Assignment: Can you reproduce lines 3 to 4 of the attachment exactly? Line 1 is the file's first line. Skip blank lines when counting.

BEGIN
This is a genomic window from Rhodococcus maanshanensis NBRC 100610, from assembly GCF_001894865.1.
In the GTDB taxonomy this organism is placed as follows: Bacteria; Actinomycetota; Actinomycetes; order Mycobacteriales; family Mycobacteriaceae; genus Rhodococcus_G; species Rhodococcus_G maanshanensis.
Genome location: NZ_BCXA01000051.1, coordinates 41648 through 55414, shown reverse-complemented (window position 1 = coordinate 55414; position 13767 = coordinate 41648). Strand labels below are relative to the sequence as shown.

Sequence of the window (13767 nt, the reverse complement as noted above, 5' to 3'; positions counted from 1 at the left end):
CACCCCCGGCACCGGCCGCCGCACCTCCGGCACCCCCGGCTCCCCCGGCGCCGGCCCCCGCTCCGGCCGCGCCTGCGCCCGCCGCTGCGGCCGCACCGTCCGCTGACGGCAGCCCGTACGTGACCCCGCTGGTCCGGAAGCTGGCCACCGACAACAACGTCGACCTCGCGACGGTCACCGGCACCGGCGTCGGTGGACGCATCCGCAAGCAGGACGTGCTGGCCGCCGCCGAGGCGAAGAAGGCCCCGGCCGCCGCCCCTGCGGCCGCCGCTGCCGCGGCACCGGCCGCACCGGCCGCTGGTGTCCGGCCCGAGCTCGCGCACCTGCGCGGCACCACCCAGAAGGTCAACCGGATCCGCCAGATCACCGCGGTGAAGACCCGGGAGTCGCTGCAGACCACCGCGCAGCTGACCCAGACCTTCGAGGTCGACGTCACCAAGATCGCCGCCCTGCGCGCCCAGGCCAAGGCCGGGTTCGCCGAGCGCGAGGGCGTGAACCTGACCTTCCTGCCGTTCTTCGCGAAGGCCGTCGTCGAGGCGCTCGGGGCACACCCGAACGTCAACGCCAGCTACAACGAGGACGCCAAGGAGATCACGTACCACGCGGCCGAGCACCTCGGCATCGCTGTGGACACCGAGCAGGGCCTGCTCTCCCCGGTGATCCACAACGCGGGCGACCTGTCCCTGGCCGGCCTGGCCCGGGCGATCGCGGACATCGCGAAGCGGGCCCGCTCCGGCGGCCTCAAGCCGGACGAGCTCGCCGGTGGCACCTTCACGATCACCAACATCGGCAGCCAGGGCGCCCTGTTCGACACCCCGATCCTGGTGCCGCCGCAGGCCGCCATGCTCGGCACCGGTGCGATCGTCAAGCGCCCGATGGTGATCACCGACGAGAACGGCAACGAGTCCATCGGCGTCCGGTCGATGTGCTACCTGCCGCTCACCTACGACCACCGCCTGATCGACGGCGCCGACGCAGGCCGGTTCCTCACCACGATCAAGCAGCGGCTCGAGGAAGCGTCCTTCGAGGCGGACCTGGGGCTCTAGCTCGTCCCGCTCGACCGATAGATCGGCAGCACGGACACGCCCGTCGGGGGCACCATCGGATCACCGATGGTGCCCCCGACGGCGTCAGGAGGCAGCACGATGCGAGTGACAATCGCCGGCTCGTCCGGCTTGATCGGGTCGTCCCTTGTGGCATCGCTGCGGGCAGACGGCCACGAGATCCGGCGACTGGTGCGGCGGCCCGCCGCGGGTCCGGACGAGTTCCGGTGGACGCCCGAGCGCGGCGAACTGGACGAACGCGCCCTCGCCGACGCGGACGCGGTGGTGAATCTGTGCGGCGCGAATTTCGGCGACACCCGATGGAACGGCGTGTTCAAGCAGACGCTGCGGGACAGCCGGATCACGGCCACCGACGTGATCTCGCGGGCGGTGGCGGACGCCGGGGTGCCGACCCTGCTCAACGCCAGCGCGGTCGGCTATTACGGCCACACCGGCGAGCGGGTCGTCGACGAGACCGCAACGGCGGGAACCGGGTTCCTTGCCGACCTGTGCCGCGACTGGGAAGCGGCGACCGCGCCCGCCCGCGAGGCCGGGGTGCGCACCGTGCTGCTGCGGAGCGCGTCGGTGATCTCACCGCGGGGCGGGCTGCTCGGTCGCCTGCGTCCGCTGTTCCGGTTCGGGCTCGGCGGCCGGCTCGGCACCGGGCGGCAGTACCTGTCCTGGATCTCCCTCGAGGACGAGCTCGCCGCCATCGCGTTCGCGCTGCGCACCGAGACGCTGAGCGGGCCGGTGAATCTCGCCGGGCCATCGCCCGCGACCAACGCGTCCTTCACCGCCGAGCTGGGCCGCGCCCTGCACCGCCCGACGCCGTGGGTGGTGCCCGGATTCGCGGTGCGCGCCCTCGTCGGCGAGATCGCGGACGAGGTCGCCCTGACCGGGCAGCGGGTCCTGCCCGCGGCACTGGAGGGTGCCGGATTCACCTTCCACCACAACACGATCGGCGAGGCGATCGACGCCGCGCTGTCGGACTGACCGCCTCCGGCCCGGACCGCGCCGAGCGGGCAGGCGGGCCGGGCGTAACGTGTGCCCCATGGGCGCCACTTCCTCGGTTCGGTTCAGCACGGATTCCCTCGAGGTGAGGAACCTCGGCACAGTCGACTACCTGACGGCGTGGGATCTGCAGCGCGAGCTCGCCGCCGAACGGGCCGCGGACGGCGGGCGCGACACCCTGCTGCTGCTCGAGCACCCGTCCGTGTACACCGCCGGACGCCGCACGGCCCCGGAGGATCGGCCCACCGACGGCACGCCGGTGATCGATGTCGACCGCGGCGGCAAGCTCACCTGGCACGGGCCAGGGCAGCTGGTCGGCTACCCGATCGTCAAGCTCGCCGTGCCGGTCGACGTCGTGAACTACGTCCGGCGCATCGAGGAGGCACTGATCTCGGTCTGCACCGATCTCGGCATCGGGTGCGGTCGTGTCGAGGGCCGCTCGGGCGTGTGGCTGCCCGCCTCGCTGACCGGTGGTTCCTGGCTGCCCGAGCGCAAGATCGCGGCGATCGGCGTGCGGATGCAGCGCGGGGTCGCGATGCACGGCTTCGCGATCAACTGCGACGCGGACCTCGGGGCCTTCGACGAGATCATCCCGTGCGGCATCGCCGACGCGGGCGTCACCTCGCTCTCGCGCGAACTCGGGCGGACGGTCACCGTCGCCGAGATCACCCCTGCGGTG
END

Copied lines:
Genome location: NZ_BCXA01000051.1, coordinates 41648 through 55414, shown reverse-complemented (window position 1 = coordinate 55414; position 13767 = coordinate 41648). Strand labels below are relative to the sequence as shown.

Sequence of the window (13767 nt, the reverse complement as noted above, 5' to 3'; positions counted from 1 at the left end):